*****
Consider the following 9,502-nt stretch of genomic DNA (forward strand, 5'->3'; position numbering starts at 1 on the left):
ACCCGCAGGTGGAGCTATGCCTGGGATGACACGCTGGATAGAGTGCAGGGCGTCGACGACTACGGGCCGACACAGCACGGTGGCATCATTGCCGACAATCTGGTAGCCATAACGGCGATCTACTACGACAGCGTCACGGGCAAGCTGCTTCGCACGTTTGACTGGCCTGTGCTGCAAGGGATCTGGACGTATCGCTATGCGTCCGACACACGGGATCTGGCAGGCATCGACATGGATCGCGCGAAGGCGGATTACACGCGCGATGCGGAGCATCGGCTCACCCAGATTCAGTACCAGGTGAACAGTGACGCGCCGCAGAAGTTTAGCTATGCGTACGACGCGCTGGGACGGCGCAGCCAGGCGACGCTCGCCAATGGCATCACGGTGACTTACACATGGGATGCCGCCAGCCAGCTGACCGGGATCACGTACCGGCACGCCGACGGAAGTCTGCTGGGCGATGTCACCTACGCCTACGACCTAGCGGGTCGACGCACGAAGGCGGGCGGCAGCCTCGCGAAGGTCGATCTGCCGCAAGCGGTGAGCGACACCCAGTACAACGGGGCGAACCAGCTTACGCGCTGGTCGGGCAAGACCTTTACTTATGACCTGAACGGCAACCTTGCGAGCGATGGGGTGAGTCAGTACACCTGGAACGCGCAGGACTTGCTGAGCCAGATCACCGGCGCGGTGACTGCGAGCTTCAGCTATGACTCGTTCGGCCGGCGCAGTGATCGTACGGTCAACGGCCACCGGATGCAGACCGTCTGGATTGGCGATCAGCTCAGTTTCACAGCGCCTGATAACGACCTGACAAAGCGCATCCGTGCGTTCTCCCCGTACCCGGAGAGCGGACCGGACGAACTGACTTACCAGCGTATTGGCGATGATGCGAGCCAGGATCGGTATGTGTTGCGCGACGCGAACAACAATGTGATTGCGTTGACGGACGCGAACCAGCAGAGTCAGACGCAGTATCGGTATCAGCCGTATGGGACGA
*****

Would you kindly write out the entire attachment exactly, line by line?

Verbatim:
Consider the following 9,502-nt stretch of genomic DNA (forward strand, 5'->3'; position numbering starts at 1 on the left):
ACCCGCAGGTGGAGCTATGCCTGGGATGACACGCTGGATAGAGTGCAGGGCGTCGACGACTACGGGCCGACACAGCACGGTGGCATCATTGCCGACAATCTGGTAGCCATAACGGCGATCTACTACGACAGCGTCACGGGCAAGCTGCTTCGCACGTTTGACTGGCCTGTGCTGCAAGGGATCTGGACGTATCGCTATGCGTCCGACACACGGGATCTGGCAGGCATCGACATGGATCGCGCGAAGGCGGATTACACGCGCGATGCGGAGCATCGGCTCACCCAGATTCAGTACCAGGTGAACAGTGACGCGCCGCAGAAGTTTAGCTATGCGTACGACGCGCTGGGACGGCGCAGCCAGGCGACGCTCGCCAATGGCATCACGGTGACTTACACATGGGATGCCGCCAGCCAGCTGACCGGGATCACGTACCGGCACGCCGACGGAAGTCTGCTGGGCGATGTCACCTACGCCTACGACCTAGCGGGTCGACGCACGAAGGCGGGCGGCAGCCTCGCGAAGGTCGATCTGCCGCAAGCGGTGAGCGACACCCAGTACAACGGGGCGAACCAGCTTACGCGCTGGTCGGGCAAGACCTTTACTTATGACCTGAACGGCAACCTTGCGAGCGATGGGGTGAGTCAGTACACCTGGAACGCGCAGGACTTGCTGAGCCAGATCACCGGCGCGGTGACTGCGAGCTTCAGCTATGACTCGTTCGGCCGGCGCAGTGATCGTACGGTCAACGGCCACCGGATGCAGACCGTCTGGATTGGCGATCAGCTCAGTTTCACAGCGCCTGATAACGACCTGACAAAGCGCATCCGTGCGTTCTCCCCGTACCCGGAGAGCGGACCGGACGAACTGACTTACCAGCGTATTGGCGATGATGCGAGCCAGGATCGGTATGTGTTGCGCGACGCGAACAACAATGTGATTGCGTTGACGGACGCGAACCAGCAGAGTCAGACGCAGTATCGGTATCAGCCGTATGGGACGA